The setting serves as a contrast to the themes, at least in Hang’s eyes, that is, the pure and eternal, “ The indestructible purity of a countryside in peace. This was a world apart. This was a world apart, like a great lake. Even a tempest could only ripple its surface”(75). This description is the Vietnam, which Hang so desperately aspires to be a true one that is untouched by external or internal wrongs. It is perhaps a disillusionment to the hopeful reader that even this great gift that she keeps near her heart is slowly dissolved through the eager and conflicting endeavors of her uncle and aunt, “filtered through the dawning sun, an exquisite green that would only exist once, in one place in the universe. I’ll never know why this beauty was so painful to me”(83) an account that should have carried the same endearing weight that the prior example overflowed with, yet it is filled with a different emotion, a somber kind, for one may infer that the dissatisfaction with the leadership of Vietnam directly coincide with the sadness Hang feels with even the most beautiful parts of her home. It is in this paradise of the blind that Hang would seem to yearn for the sweet bliss of ignorance that her nostalgic childhood brought her.

The title of the novel is certainly a unique one and borders on being an oxymoron: how can a location be considered a paradise to those that cannot see? Some readers may say that one would have to be blind to sincerely call any place on this earthly realm a paradise. That certainly holds true for the overarching themes of the novel as Hang struggles to come to terms with her supposed ancestral duties she is ordered to do, “when you mature, remember this and fulfill your duties”(74), the speaker here is Hang’s aunt, a hardboiled women who she both reveres and despises, Hang feels this way because regardless of her aunts achievements in life her obsession with the memory of her brother and the insistence she gives toward Hang achieving the status that her blood had in her eyes is all that Hang would come to hate in adulthood. Hang’s ancestry follows her like a shadow, yet how does this relate to a “paradise of the blind”? Well, the fallout of the Vietnamese war sparked radical social and political change on account of the paranoia of the people they for a time decided to strip the landowning class, no matter their economic status, of all they owned; the nation was a communist state. Before they realized the error of their ways the people had already experienced great suffering and the tarnishing of their dignity and all import pride, this is characterized nicely in the advice given to Hang by her mother, “To live with dignity, the important thing is never to despair. You give up once, and everything gives way. They say ginger root becomes stringy, but pungent with age. Unhappiness forges a woman, makes her selfless, compassionate”(14). Hangs mother is not the only member of her family that suffered as her father was forever taken from her and her aunt becomes the counterexample to Hang’s mother’s words. The closest link that Hangs family has to the whole situation is her own uncle, who may very characterize the significance of the title better than even the towns own blind man. Through his anger and contempt for the higher classes he like so many others become lose sight of their goal, the reconstruction of the their people’s lives. Though this may seem subjective it was not so long after this that the nation began a righting of errors movement, their way of admitting the rash system that was the prior movement. And so because of the folly of man Hang suffers a weakened and dysfunctional family, one crippled on account of the aftermath of the nations journey towards paradise, their ardent belief that they could caused the literal and spiritual deaths of so many of Hang’s relatives.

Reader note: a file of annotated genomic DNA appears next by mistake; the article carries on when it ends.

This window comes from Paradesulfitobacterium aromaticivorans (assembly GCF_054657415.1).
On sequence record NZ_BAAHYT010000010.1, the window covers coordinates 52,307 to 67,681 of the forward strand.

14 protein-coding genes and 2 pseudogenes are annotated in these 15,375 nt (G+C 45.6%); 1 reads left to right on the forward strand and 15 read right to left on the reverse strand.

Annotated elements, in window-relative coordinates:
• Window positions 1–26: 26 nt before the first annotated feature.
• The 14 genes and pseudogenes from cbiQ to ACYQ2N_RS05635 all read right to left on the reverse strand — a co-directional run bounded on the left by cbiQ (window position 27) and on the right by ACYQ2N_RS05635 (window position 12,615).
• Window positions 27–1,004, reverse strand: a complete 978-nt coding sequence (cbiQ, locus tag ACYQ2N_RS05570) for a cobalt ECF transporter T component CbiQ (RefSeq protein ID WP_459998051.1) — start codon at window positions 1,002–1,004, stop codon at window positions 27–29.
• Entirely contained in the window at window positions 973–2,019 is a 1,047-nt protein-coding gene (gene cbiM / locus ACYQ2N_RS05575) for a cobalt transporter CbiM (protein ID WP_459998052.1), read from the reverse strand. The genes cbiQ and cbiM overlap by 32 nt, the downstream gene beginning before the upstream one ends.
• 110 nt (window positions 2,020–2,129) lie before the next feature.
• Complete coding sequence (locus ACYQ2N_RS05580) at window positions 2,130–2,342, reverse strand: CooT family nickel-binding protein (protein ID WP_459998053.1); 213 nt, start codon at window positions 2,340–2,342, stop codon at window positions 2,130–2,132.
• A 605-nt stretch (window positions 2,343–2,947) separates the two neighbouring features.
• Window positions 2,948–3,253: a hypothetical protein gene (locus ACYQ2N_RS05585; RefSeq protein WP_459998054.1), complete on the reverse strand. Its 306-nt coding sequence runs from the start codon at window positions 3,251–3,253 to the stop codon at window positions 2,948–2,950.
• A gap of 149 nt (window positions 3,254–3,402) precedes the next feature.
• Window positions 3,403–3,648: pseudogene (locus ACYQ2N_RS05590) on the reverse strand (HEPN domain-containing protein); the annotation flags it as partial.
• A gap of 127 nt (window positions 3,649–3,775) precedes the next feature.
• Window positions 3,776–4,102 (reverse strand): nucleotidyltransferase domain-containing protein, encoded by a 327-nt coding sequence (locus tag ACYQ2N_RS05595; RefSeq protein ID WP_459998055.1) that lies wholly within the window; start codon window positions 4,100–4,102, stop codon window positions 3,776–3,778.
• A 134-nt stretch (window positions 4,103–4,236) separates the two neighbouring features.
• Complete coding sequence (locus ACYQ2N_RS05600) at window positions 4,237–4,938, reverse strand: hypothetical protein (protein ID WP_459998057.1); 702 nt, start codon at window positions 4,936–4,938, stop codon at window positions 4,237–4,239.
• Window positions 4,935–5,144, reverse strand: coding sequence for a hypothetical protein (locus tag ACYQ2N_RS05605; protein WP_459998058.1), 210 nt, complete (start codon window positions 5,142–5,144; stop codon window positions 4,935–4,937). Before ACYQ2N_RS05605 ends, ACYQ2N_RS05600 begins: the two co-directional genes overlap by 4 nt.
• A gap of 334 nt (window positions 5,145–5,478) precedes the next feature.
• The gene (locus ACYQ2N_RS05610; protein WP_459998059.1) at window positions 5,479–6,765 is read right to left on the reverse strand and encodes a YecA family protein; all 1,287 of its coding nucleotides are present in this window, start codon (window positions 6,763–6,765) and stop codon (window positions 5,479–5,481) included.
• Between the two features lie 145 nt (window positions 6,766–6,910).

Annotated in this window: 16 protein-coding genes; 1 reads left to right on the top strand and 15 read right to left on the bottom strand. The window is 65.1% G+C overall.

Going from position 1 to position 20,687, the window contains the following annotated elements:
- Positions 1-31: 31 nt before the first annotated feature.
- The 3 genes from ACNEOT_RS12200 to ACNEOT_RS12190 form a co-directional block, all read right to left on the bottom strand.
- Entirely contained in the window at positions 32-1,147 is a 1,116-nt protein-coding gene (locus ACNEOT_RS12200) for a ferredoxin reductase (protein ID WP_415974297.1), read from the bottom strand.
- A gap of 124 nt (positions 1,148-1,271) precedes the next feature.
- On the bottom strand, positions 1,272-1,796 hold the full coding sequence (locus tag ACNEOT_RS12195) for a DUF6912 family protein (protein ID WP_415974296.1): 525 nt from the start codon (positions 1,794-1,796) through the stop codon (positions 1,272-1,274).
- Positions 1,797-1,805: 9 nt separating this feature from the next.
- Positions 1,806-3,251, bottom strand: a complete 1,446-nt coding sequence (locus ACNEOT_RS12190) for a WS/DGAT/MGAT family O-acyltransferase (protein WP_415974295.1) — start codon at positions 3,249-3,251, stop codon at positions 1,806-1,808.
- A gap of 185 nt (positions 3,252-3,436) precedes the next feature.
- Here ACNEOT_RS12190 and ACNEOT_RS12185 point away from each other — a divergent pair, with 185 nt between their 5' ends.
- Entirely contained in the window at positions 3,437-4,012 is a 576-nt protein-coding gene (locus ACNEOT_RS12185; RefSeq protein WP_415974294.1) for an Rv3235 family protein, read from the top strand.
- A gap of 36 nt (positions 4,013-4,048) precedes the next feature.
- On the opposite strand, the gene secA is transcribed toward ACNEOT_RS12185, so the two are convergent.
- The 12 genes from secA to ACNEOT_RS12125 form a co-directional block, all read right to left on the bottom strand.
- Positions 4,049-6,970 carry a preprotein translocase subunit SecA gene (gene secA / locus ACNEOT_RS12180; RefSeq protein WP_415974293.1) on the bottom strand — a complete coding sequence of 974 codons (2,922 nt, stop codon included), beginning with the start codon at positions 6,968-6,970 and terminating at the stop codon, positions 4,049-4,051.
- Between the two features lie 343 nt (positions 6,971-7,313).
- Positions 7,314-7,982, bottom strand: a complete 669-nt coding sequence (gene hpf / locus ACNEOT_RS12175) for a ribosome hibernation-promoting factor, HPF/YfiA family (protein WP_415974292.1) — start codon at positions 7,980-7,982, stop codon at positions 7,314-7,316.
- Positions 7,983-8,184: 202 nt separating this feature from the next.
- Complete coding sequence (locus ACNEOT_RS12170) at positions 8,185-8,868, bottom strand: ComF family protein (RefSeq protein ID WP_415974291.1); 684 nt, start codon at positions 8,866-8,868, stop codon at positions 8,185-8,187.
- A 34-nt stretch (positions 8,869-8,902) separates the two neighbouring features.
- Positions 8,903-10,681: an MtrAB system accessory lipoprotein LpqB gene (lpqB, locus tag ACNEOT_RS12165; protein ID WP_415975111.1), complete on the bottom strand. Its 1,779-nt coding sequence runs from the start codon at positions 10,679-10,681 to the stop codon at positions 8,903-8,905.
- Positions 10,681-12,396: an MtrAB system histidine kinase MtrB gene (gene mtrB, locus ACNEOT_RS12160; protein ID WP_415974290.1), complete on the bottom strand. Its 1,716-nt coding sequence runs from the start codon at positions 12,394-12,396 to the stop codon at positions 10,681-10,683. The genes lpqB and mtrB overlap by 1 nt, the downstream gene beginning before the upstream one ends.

Yet this is not the only example of metaphorical blindness present in the book the other is much more of a cultural “issue” that Hang and surely many of her peers see with the country one that in her eyes has caused her an equal level of suffering than the aforementioned case yet at a much more personal level. Hang’s Aunt is responsible for this turmoil as she so vehemently seeks to mold Hang into a woman worthy of her brothers bloodline that she loses sight of the pure unbridled spirit that she aspires to be. It is apparent that this fact is not lost on Hang rather she secretly adheres to do the opposite of her Aunt’s wishes and what becomes apparent at novels end is that Hang chooses not to be subjected to the whims of neither her aunt nor any one of her forlorn ancestors, “Forgive me, my aunt: I’m going to sell this house and leave all this behind. We can honor the wishes of the dead with a few flowers… I cant squander my life tending these faded flowers, these shadows, the legacy of past crimes”(258). The reader may come to the conclusion that Hang represents not only the innermost feelings of the authors but can also be considered a representation of Vietnam as a whole, subjugated to countless horrors on account of the past’s folly and the present’s blindness towards this “legacy of past crimes”. A somber conclusion, yet one must consider Hang’s declaration as symbolic of the chance that Vietnam’s people may yet acknowledge the mistakes of their past and set their sights on a vision of tomorrow.